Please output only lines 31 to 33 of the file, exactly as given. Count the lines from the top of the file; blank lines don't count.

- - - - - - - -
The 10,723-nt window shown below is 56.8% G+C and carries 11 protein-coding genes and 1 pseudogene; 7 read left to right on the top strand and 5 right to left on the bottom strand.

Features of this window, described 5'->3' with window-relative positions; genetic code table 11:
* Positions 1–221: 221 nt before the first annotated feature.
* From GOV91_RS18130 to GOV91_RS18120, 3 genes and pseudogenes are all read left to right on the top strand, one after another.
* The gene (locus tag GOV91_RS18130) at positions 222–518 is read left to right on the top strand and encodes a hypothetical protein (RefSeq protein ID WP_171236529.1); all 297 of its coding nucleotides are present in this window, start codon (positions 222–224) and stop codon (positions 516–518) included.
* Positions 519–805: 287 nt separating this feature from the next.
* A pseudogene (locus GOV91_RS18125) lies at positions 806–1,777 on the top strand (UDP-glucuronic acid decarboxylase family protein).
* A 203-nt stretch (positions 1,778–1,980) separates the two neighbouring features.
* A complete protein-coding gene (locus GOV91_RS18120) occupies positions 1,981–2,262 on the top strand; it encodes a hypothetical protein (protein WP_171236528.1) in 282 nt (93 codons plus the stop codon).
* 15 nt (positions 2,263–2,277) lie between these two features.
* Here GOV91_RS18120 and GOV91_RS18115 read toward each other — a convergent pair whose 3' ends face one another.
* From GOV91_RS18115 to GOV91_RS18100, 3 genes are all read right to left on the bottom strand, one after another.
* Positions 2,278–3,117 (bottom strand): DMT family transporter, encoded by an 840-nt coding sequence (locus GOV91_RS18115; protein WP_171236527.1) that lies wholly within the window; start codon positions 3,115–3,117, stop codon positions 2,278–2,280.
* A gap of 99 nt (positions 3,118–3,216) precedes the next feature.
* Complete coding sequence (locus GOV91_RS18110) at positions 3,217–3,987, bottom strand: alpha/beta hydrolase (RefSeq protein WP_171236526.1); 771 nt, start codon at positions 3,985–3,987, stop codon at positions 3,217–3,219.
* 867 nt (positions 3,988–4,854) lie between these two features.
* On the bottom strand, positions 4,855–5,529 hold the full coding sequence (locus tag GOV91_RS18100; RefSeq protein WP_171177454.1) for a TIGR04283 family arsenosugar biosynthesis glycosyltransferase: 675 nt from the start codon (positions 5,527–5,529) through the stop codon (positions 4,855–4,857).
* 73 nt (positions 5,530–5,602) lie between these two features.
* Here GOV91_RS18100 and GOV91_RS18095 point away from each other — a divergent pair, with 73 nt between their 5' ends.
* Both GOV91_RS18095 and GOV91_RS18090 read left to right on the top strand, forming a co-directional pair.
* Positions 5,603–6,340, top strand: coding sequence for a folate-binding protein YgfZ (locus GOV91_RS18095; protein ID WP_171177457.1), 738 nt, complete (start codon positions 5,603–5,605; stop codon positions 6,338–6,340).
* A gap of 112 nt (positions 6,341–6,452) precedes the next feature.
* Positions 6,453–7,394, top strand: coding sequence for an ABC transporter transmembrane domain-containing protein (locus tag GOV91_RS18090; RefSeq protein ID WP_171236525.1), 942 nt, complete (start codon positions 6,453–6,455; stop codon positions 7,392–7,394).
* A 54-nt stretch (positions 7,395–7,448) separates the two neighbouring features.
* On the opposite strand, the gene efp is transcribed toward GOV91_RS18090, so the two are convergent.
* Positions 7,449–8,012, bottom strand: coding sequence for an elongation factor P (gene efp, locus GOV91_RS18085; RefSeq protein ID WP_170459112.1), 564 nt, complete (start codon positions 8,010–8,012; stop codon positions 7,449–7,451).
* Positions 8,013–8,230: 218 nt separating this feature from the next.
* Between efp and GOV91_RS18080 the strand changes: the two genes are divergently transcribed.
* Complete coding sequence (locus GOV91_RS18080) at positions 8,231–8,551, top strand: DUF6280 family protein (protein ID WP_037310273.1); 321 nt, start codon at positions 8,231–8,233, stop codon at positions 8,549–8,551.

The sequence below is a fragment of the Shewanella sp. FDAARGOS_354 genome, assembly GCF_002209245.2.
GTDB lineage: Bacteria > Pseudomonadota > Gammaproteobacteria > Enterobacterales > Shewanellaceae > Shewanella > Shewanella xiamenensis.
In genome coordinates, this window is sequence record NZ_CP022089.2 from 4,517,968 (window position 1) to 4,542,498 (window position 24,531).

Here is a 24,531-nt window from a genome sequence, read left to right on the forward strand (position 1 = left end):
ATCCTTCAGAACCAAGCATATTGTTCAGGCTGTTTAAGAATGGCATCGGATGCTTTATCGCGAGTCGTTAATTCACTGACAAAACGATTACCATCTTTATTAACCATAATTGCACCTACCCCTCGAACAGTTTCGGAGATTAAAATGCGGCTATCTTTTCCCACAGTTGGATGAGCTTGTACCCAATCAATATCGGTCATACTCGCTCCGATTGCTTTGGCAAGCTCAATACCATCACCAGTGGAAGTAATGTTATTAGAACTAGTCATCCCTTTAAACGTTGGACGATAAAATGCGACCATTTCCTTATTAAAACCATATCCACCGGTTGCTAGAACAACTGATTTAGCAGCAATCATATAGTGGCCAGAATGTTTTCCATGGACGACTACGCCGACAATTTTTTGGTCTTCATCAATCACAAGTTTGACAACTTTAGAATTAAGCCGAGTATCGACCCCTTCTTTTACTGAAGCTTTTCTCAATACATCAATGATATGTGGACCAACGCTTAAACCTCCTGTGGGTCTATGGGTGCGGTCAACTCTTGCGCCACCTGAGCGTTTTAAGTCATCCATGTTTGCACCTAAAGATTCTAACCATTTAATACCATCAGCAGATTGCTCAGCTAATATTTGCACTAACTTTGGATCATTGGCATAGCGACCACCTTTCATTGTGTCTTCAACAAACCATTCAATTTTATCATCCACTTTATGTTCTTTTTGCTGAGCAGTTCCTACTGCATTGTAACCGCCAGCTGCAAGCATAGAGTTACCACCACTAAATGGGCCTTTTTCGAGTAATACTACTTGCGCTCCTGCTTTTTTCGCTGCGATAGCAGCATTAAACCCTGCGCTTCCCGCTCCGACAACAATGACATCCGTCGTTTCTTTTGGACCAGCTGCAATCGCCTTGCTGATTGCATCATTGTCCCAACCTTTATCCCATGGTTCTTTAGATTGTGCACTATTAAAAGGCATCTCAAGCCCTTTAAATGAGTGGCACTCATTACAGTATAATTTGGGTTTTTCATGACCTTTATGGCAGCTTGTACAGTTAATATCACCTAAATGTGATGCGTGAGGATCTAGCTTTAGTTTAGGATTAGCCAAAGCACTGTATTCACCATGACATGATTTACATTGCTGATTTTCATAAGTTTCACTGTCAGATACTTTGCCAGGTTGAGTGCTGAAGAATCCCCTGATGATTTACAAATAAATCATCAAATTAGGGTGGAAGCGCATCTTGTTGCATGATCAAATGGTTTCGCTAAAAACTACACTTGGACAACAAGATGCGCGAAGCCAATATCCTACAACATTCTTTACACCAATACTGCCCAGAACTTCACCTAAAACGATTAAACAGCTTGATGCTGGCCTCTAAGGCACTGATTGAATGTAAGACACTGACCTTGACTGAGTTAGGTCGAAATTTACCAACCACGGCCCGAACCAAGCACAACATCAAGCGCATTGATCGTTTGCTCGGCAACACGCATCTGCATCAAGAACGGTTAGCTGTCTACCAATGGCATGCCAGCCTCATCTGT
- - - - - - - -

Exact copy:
GTDB lineage: Bacteria > Pseudomonadota > Gammaproteobacteria > Enterobacterales > Shewanellaceae > Shewanella > Shewanella xiamenensis.
In genome coordinates, this window is sequence record NZ_CP022089.2 from 4,517,968 (window position 1) to 4,542,498 (window position 24,531).

Here is a 24,531-nt window from a genome sequence, read left to right on the forward strand (position 1 = left end):